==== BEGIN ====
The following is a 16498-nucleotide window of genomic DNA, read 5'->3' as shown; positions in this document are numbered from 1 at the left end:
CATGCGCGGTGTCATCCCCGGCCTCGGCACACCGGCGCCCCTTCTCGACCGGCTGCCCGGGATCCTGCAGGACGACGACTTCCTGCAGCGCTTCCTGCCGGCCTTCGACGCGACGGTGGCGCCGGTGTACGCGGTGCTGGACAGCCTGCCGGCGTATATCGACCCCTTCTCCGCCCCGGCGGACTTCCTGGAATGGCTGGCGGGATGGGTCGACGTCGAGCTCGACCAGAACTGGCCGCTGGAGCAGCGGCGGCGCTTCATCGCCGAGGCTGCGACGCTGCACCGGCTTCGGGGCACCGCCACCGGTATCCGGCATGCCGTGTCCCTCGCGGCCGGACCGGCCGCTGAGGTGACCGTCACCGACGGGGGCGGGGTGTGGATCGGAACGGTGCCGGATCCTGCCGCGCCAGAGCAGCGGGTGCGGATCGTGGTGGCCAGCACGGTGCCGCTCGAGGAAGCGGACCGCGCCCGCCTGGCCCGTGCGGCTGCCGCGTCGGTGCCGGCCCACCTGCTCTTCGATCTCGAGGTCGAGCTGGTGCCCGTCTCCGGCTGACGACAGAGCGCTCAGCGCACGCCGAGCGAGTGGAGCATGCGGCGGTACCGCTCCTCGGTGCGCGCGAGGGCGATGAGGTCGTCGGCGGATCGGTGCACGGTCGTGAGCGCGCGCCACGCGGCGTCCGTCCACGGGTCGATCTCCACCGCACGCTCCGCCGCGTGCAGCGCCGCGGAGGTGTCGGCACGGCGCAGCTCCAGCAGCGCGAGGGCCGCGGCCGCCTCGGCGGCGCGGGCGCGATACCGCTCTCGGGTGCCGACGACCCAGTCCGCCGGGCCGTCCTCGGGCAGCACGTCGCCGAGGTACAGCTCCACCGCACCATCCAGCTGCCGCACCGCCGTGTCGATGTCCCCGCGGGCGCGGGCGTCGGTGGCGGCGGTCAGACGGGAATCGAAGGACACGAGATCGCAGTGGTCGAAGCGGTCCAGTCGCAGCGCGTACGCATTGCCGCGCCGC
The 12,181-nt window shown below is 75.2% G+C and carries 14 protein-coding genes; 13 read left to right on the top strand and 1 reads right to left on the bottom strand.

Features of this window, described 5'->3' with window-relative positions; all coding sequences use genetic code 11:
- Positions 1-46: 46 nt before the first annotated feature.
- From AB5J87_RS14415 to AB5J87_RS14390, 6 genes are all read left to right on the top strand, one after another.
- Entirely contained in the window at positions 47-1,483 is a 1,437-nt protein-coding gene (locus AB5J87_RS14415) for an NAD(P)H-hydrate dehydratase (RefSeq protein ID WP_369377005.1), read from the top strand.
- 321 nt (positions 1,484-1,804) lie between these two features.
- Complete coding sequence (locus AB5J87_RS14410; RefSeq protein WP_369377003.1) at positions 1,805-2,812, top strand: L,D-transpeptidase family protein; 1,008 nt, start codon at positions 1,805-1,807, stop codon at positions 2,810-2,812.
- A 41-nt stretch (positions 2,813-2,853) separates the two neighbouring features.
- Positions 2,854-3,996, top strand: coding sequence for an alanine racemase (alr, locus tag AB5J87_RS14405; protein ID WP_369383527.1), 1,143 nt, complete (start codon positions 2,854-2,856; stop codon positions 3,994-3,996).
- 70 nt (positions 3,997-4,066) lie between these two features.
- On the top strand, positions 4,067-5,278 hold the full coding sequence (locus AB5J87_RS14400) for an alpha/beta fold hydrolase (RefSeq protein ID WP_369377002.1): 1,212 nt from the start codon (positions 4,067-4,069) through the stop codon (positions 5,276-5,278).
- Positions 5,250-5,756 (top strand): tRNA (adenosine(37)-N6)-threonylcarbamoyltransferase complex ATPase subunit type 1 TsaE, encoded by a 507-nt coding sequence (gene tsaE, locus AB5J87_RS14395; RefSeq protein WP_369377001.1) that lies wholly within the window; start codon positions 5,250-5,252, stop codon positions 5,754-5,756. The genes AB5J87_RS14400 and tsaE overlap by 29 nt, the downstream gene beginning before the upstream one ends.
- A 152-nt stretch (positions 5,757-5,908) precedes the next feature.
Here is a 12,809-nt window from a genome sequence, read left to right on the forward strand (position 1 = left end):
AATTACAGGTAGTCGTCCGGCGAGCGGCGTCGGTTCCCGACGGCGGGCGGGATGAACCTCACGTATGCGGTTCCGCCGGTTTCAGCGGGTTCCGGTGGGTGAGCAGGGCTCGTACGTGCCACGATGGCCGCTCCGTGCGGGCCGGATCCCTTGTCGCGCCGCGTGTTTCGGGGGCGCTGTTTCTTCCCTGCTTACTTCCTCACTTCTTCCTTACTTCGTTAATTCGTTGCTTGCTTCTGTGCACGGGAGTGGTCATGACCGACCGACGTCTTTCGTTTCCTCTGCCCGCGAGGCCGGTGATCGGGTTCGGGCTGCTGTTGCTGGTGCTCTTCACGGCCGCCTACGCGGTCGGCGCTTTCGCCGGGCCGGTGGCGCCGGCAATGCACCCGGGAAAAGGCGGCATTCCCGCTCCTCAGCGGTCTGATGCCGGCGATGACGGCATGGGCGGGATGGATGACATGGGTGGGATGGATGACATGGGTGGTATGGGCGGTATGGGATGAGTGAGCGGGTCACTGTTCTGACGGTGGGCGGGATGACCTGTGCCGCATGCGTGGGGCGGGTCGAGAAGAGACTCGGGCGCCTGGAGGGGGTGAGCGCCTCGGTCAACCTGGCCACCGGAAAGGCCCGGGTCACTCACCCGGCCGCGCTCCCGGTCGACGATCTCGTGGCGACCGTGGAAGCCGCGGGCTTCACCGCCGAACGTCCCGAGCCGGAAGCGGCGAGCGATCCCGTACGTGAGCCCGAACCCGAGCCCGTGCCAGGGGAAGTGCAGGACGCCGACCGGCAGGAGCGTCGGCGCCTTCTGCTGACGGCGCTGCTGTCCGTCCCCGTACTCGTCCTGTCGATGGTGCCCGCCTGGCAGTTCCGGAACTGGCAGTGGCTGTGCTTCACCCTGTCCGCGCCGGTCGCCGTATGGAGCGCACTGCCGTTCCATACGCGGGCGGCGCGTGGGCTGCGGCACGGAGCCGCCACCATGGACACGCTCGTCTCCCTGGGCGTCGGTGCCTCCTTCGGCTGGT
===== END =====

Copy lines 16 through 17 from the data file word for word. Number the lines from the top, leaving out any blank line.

Here is a 12,809-nt window from a genome sequence, read left to right on the forward strand (position 1 = left end):
AATTACAGGTAGTCGTCCGGCGAGCGGCGTCGGTTCCCGACGGCGGGCGGGATGAACCTCACGTATGCGGTTCCGCCGGTTTCAGCGGGTTCCGGTGGGTGAGCAGGGCTCGTACGTGCCACGATGGCCGCTCCGTGCGGGCCGGATCCCTTGTCGCGCCGCGTGTTTCGGGGGCGCTGTTTCTTCCCTGCTTACTTCCTCACTTCTTCCTTACTTCGTTAATTCGTTGCTTGCTTCTGTGCACGGGAGTGGTCATGACCGACCGACGTCTTTCGTTTCCTCTGCCCGCGAGGCCGGTGATCGGGTTCGGGCTGCTGTTGCTGGTGCTCTTCACGGCCGCCTACGCGGTCGGCGCTTTCGCCGGGCCGGTGGCGCCGGCAATGCACCCGGGAAAAGGCGGCATTCCCGCTCCTCAGCGGTCTGATGCCGGCGATGACGGCATGGGCGGGATGGATGACATGGGTGGGATGGATGACATGGGTGGTATGGGCGGTATGGGATGAGTGAGCGGGTCACTGTTCTGACGGTGGGCGGGATGACCTGTGCCGCATGCGTGGGGCGGGTCGAGAAGAGACTCGGGCGCCTGGAGGGGGTGAGCGCCTCGGTCAACCTGGCCACCGGAAAGGCCCGGGTCACTCACCCGGCCGCGCTCCCGGTCGACGATCTCGTGGCGACCGTGGAAGCCGCGGGCTTCACCGCCGAACGTCCCGAGCCGGAAGCGGCGAGCGATCCCGTACGTGAGCCCGAACCCGAGCCCGTGCCAGGGGAAGTGCAGGACGCCGACCGGCAGGAGCGTCGGCGCCTTCTGCTGACGGCGCTGCTGTCCGTCCCCGTACTCGTCCTGTCGATGGTGCCCGCCTGGCAGTTCCGGAACTGGCAGTGGCTGTGCTTCACCCTGTCCGCGCCGGTCGCCGTATGGAGCGCACTGCCGTTCCATACGCGGGCGGCGCGTGGGCTGCGGCACGGAGCCGCCACCATGGACACGCTCGTCTCCCTGGGCGTCGGTGCCTCCTTCGGCTGGT